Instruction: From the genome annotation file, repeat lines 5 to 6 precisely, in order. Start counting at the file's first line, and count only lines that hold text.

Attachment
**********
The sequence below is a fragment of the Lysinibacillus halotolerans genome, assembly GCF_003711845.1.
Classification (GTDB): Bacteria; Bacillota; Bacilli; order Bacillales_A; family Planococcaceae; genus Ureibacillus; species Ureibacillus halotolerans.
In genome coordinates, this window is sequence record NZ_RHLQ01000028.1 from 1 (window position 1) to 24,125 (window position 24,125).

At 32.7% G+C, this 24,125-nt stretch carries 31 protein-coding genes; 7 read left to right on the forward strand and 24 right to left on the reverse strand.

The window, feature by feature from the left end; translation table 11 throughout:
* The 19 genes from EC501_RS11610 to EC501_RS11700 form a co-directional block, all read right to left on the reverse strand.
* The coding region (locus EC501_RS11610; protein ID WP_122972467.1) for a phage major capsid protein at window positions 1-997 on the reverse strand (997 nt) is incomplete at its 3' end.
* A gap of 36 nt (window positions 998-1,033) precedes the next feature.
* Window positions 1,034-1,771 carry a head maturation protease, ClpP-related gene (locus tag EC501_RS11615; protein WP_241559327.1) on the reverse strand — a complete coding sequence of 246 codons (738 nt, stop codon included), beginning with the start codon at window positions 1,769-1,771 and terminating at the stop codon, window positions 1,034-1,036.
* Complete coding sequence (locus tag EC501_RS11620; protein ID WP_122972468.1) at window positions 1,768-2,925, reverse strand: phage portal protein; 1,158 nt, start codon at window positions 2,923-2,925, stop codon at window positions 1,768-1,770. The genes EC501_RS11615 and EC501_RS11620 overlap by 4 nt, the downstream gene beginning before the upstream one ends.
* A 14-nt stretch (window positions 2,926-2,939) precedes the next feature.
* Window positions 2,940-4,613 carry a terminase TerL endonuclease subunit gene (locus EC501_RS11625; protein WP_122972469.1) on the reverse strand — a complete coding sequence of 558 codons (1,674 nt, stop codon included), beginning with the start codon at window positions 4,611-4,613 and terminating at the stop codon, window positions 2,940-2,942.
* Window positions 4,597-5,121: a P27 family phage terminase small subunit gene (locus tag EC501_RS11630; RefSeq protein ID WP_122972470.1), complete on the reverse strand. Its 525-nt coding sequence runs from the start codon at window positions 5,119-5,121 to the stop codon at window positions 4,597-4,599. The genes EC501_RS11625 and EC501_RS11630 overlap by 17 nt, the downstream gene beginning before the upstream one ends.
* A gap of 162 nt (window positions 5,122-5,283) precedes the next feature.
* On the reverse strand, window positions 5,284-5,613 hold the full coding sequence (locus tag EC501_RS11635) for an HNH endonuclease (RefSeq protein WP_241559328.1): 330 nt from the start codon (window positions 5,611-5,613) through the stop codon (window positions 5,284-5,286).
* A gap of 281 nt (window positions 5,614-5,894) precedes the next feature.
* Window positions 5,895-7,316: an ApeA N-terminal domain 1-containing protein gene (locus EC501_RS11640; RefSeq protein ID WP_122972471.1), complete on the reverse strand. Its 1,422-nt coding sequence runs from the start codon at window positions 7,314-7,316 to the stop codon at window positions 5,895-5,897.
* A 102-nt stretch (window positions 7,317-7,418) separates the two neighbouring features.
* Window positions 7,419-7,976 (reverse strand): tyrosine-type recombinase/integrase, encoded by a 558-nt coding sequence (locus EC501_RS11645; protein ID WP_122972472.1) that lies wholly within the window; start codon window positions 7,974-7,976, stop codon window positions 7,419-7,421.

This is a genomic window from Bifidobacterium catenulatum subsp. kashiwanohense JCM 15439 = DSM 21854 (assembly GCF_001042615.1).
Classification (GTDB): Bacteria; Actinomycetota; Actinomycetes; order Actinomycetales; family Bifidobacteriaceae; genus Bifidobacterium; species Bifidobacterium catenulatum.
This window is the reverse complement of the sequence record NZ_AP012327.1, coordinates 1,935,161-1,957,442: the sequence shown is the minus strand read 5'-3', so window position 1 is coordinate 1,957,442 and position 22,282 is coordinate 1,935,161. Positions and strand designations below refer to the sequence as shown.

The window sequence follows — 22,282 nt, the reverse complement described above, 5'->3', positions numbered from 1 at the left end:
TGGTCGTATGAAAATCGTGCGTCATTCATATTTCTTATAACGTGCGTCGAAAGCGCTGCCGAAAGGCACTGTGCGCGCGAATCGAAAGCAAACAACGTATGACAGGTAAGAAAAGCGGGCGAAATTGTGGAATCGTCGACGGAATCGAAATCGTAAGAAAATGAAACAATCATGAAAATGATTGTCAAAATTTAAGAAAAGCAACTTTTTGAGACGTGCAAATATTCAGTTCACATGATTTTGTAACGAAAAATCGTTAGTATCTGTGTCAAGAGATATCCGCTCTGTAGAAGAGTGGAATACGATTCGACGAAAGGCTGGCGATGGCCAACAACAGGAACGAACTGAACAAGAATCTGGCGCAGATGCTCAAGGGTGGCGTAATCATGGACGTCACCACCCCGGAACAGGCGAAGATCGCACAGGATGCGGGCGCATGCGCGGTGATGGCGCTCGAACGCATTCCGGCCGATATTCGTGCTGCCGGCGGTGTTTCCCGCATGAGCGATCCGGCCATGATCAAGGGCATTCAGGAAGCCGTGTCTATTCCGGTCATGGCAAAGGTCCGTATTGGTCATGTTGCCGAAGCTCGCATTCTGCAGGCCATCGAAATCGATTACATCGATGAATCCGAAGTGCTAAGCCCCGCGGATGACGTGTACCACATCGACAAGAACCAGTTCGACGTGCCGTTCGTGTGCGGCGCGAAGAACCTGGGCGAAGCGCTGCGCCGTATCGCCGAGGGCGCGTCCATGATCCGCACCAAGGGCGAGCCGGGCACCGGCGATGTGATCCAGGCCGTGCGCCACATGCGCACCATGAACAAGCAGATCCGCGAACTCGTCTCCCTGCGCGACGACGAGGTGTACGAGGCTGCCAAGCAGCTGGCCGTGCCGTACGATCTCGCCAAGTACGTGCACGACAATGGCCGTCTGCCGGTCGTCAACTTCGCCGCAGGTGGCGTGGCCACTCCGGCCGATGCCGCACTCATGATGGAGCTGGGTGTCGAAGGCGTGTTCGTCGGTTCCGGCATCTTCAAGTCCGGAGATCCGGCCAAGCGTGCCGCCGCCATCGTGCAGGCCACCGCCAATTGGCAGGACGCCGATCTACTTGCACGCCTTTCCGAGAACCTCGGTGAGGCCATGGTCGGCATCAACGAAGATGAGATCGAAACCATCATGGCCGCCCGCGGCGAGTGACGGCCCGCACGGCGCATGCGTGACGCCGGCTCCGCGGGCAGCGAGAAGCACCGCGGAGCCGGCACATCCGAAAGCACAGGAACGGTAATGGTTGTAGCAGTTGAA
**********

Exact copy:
The window, feature by feature from the left end; translation table 11 throughout:
* The 19 genes from EC501_RS11610 to EC501_RS11700 form a co-directional block, all read right to left on the reverse strand.